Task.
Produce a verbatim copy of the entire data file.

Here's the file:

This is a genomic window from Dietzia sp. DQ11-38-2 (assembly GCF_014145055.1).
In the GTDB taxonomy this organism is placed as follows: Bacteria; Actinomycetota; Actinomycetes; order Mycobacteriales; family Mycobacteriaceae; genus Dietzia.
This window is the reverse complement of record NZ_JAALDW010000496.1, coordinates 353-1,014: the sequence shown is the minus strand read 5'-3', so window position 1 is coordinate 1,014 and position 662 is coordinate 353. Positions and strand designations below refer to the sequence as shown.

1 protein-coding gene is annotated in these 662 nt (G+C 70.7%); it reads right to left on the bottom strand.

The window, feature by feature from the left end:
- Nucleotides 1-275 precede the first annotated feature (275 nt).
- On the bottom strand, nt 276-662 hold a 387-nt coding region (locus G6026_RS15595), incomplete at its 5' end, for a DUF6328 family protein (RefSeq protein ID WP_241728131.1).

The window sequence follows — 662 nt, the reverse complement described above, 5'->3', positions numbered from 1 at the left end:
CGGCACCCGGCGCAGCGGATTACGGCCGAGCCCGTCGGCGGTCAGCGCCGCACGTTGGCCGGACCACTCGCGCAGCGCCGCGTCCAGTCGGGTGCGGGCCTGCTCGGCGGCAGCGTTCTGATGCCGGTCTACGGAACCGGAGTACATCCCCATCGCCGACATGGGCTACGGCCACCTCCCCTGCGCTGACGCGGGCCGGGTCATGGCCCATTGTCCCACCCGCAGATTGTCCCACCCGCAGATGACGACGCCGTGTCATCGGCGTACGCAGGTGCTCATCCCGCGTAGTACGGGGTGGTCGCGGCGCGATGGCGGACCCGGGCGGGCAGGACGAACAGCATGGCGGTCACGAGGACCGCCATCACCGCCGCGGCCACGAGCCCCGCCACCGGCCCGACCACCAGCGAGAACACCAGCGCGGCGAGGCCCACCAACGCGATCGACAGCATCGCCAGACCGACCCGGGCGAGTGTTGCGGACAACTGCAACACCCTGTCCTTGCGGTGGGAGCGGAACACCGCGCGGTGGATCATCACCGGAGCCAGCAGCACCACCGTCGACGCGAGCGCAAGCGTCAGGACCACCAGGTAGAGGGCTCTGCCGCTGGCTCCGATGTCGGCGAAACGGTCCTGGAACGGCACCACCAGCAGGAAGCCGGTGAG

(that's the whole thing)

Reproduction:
This is a genomic window from Dietzia sp. DQ11-38-2 (assembly GCF_014145055.1).
In the GTDB taxonomy this organism is placed as follows: Bacteria; Actinomycetota; Actinomycetes; order Mycobacteriales; family Mycobacteriaceae; genus Dietzia.
This window is the reverse complement of record NZ_JAALDW010000496.1, coordinates 353-1,014: the sequence shown is the minus strand read 5'-3', so window position 1 is coordinate 1,014 and position 662 is coordinate 353. Positions and strand designations below refer to the sequence as shown.

1 protein-coding gene is annotated in these 662 nt (G+C 70.7%); it reads right to left on the bottom strand.

The window, feature by feature from the left end:
- Nucleotides 1-275 precede the first annotated feature (275 nt).
- On the bottom strand, nt 276-662 hold a 387-nt coding region (locus G6026_RS15595), incomplete at its 5' end, for a DUF6328 family protein (RefSeq protein ID WP_241728131.1).

The window sequence follows — 662 nt, the reverse complement described above, 5'->3', positions numbered from 1 at the left end:
CGGCACCCGGCGCAGCGGATTACGGCCGAGCCCGTCGGCGGTCAGCGCCGCACGTTGGCCGGACCACTCGCGCAGCGCCGCGTCCAGTCGGGTGCGGGCCTGCTCGGCGGCAGCGTTCTGATGCCGGTCTACGGAACCGGAGTACATCCCCATCGCCGACATGGGCTACGGCCACCTCCCCTGCGCTGACGCGGGCCGGGTCATGGCCCATTGTCCCACCCGCAGATTGTCCCACCCGCAGATGACGACGCCGTGTCATCGGCGTACGCAGGTGCTCATCCCGCGTAGTACGGGGTGGTCGCGGCGCGATGGCGGACCCGGGCGGGCAGGACGAACAGCATGGCGGTCACGAGGACCGCCATCACCGCCGCGGCCACGAGCCCCGCCACCGGCCCGACCACCAGCGAGAACACCAGCGCGGCGAGGCCCACCAACGCGATCGACAGCATCGCCAGACCGACCCGGGCGAGTGTTGCGGACAACTGCAACACCCTGTCCTTGCGGTGGGAGCGGAACACCGCGCGGTGGATCATCACCGGAGCCAGCAGCACCACCGTCGACGCGAGCGCAAGCGTCAGGACCACCAGGTAGAGGGCTCTGCCGCTGGCTCCGATGTCGGCGAAACGGTCCTGGAACGGCACCACCAGCAGGAAGCCGGTGAG